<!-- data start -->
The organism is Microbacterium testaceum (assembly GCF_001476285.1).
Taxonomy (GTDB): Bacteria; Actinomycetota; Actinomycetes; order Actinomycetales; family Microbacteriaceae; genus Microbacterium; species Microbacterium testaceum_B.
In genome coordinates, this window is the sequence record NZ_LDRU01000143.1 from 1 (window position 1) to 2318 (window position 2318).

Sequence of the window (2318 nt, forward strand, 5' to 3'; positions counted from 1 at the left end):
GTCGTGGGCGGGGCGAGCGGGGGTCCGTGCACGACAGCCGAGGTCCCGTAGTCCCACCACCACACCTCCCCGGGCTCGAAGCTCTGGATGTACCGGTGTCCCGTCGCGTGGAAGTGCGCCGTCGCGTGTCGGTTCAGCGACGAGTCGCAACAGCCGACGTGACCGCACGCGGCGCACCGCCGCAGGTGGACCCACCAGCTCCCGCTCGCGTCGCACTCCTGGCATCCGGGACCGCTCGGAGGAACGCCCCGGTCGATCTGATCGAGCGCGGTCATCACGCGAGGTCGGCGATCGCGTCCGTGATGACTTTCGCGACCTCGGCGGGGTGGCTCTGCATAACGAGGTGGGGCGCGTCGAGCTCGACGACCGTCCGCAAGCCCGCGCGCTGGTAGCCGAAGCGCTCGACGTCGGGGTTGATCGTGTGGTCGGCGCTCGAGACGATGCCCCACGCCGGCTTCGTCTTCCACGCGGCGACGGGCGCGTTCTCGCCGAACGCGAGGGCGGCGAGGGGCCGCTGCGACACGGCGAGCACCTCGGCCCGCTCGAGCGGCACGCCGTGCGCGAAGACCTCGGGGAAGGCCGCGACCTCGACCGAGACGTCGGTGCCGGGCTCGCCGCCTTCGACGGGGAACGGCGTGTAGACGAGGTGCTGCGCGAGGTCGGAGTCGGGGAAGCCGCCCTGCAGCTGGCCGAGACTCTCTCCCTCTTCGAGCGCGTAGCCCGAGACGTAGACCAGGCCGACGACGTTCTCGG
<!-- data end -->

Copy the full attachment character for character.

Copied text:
The organism is Microbacterium testaceum (assembly GCF_001476285.1).
Taxonomy (GTDB): Bacteria; Actinomycetota; Actinomycetes; order Actinomycetales; family Microbacteriaceae; genus Microbacterium; species Microbacterium testaceum_B.
In genome coordinates, this window is the sequence record NZ_LDRU01000143.1 from 1 (window position 1) to 2318 (window position 2318).

Sequence of the window (2318 nt, forward strand, 5' to 3'; positions counted from 1 at the left end):
GTCGTGGGCGGGGCGAGCGGGGGTCCGTGCACGACAGCCGAGGTCCCGTAGTCCCACCACCACACCTCCCCGGGCTCGAAGCTCTGGATGTACCGGTGTCCCGTCGCGTGGAAGTGCGCCGTCGCGTGTCGGTTCAGCGACGAGTCGCAACAGCCGACGTGACCGCACGCGGCGCACCGCCGCAGGTGGACCCACCAGCTCCCGCTCGCGTCGCACTCCTGGCATCCGGGACCGCTCGGAGGAACGCCCCGGTCGATCTGATCGAGCGCGGTCATCACGCGAGGTCGGCGATCGCGTCCGTGATGACTTTCGCGACCTCGGCGGGGTGGCTCTGCATAACGAGGTGGGGCGCGTCGAGCTCGACGACCGTCCGCAAGCCCGCGCGCTGGTAGCCGAAGCGCTCGACGTCGGGGTTGATCGTGTGGTCGGCGCTCGAGACGATGCCCCACGCCGGCTTCGTCTTCCACGCGGCGACGGGCGCGTTCTCGCCGAACGCGAGGGCGGCGAGGGGCCGCTGCGACACGGCGAGCACCTCGGCCCGCTCGAGCGGCACGCCGTGCGCGAAGACCTCGGGGAAGGCCGCGACCTCGACCGAGACGTCGGTGCCGGGCTCGCCGCCTTCGACGGGGAACGGCGTGTAGACGAGGTGCTGCGCGAGGTCGGAGTCGGGGAAGCCGCCCTGCAGCTGGCCGAGACTCTCTCCCTCTTCGAGCGCGTAGCCCGAGACGTAGACCAGGCCGACGACGTTCTCGG